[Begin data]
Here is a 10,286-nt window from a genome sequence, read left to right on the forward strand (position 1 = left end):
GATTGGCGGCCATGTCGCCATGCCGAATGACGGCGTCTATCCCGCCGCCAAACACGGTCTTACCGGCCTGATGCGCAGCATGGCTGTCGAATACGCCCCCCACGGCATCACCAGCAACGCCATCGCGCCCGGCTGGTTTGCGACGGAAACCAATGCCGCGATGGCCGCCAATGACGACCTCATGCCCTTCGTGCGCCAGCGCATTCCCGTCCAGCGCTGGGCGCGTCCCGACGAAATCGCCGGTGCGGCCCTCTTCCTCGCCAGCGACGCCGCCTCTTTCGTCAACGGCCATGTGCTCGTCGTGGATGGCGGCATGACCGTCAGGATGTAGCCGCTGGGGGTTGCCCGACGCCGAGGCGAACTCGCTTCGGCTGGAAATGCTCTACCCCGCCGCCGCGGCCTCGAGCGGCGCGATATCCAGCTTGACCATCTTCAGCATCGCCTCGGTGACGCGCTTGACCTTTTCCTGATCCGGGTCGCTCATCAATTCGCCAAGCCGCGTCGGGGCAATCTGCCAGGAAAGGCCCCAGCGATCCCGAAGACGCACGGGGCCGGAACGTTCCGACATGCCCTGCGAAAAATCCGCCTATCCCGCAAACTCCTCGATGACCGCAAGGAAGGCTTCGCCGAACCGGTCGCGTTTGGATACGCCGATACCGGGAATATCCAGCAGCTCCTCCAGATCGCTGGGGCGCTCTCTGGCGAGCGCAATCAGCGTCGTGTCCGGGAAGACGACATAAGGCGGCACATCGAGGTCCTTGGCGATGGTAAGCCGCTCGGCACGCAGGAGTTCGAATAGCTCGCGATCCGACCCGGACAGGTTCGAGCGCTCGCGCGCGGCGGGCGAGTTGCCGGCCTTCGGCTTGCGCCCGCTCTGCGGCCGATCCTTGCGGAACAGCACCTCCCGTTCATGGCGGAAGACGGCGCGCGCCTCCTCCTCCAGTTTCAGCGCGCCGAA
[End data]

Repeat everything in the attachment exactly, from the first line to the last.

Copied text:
Here is a 10,286-nt window from a genome sequence, read left to right on the forward strand (position 1 = left end):
GATTGGCGGCCATGTCGCCATGCCGAATGACGGCGTCTATCCCGCCGCCAAACACGGTCTTACCGGCCTGATGCGCAGCATGGCTGTCGAATACGCCCCCCACGGCATCACCAGCAACGCCATCGCGCCCGGCTGGTTTGCGACGGAAACCAATGCCGCGATGGCCGCCAATGACGACCTCATGCCCTTCGTGCGCCAGCGCATTCCCGTCCAGCGCTGGGCGCGTCCCGACGAAATCGCCGGTGCGGCCCTCTTCCTCGCCAGCGACGCCGCCTCTTTCGTCAACGGCCATGTGCTCGTCGTGGATGGCGGCATGACCGTCAGGATGTAGCCGCTGGGGGTTGCCCGACGCCGAGGCGAACTCGCTTCGGCTGGAAATGCTCTACCCCGCCGCCGCGGCCTCGAGCGGCGCGATATCCAGCTTGACCATCTTCAGCATCGCCTCGGTGACGCGCTTGACCTTTTCCTGATCCGGGTCGCTCATCAATTCGCCAAGCCGCGTCGGGGCAATCTGCCAGGAAAGGCCCCAGCGATCCCGAAGACGCACGGGGCCGGAACGTTCCGACATGCCCTGCGAAAAATCCGCCTATCCCGCAAACTCCTCGATGACCGCAAGGAAGGCTTCGCCGAACCGGTCGCGTTTGGATACGCCGATACCGGGAATATCCAGCAGCTCCTCCAGATCGCTGGGGCGCTCTCTGGCGAGCGCAATCAGCGTCGTGTCCGGGAAGACGACATAAGGCGGCACATCGAGGTCCTTGGCGATGGTAAGCCGCTCGGCACGCAGGAGTTCGAATAGCTCGCGATCCGACCCGGACAGGTTCGAGCGCTCGCGCGCGGCGGGCGAGTTGCCGGCCTTCGGCTTGCGCCCGCTCTGCGGCCGATCCTTGCGGAACAGCACCTCCCGTTCATGGCGGAAGACGGCGCGCGCCTCCTCCTCCAGTTTCAGCGCGCCGAA